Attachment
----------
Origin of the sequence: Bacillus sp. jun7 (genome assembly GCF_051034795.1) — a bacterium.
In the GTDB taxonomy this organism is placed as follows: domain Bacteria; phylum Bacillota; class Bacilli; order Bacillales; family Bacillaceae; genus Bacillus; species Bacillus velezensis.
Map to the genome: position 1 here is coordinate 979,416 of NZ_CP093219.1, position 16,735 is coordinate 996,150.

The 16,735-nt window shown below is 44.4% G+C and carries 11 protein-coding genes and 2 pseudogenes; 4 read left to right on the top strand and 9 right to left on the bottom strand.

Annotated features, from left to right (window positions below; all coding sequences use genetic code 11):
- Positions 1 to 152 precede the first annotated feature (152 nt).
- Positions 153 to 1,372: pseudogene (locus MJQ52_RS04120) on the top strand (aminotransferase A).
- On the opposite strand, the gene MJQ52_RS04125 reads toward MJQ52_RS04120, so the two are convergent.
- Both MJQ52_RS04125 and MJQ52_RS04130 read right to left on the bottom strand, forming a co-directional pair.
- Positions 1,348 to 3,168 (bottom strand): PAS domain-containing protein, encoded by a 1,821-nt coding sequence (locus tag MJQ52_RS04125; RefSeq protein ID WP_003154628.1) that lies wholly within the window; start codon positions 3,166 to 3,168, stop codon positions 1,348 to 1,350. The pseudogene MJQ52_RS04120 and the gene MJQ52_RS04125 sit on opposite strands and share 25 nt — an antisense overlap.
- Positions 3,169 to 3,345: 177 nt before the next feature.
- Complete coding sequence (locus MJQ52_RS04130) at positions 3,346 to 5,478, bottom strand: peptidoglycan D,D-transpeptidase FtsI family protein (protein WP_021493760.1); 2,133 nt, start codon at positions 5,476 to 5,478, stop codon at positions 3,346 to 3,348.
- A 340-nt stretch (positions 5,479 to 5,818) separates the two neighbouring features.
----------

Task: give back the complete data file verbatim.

Origin of the sequence: Bacillus sp. jun7 (genome assembly GCF_051034795.1) — a bacterium.
In the GTDB taxonomy this organism is placed as follows: domain Bacteria; phylum Bacillota; class Bacilli; order Bacillales; family Bacillaceae; genus Bacillus; species Bacillus velezensis.
Map to the genome: position 1 here is coordinate 979,416 of NZ_CP093219.1, position 16,735 is coordinate 996,150.

The 16,735-nt window shown below is 44.4% G+C and carries 11 protein-coding genes and 2 pseudogenes; 4 read left to right on the top strand and 9 right to left on the bottom strand.

Annotated features, from left to right (window positions below; all coding sequences use genetic code 11):
- Positions 1 to 152 precede the first annotated feature (152 nt).
- Positions 153 to 1,372: pseudogene (locus MJQ52_RS04120) on the top strand (aminotransferase A).
- On the opposite strand, the gene MJQ52_RS04125 reads toward MJQ52_RS04120, so the two are convergent.
- Both MJQ52_RS04125 and MJQ52_RS04130 read right to left on the bottom strand, forming a co-directional pair.
- Positions 1,348 to 3,168 (bottom strand): PAS domain-containing protein, encoded by a 1,821-nt coding sequence (locus tag MJQ52_RS04125; RefSeq protein ID WP_003154628.1) that lies wholly within the window; start codon positions 3,166 to 3,168, stop codon positions 1,348 to 1,350. The pseudogene MJQ52_RS04120 and the gene MJQ52_RS04125 sit on opposite strands and share 25 nt — an antisense overlap.
- Positions 3,169 to 3,345: 177 nt before the next feature.
- Complete coding sequence (locus MJQ52_RS04130) at positions 3,346 to 5,478, bottom strand: peptidoglycan D,D-transpeptidase FtsI family protein (protein WP_021493760.1); 2,133 nt, start codon at positions 5,476 to 5,478, stop codon at positions 3,346 to 3,348.
- A 340-nt stretch (positions 5,479 to 5,818) separates the two neighbouring features.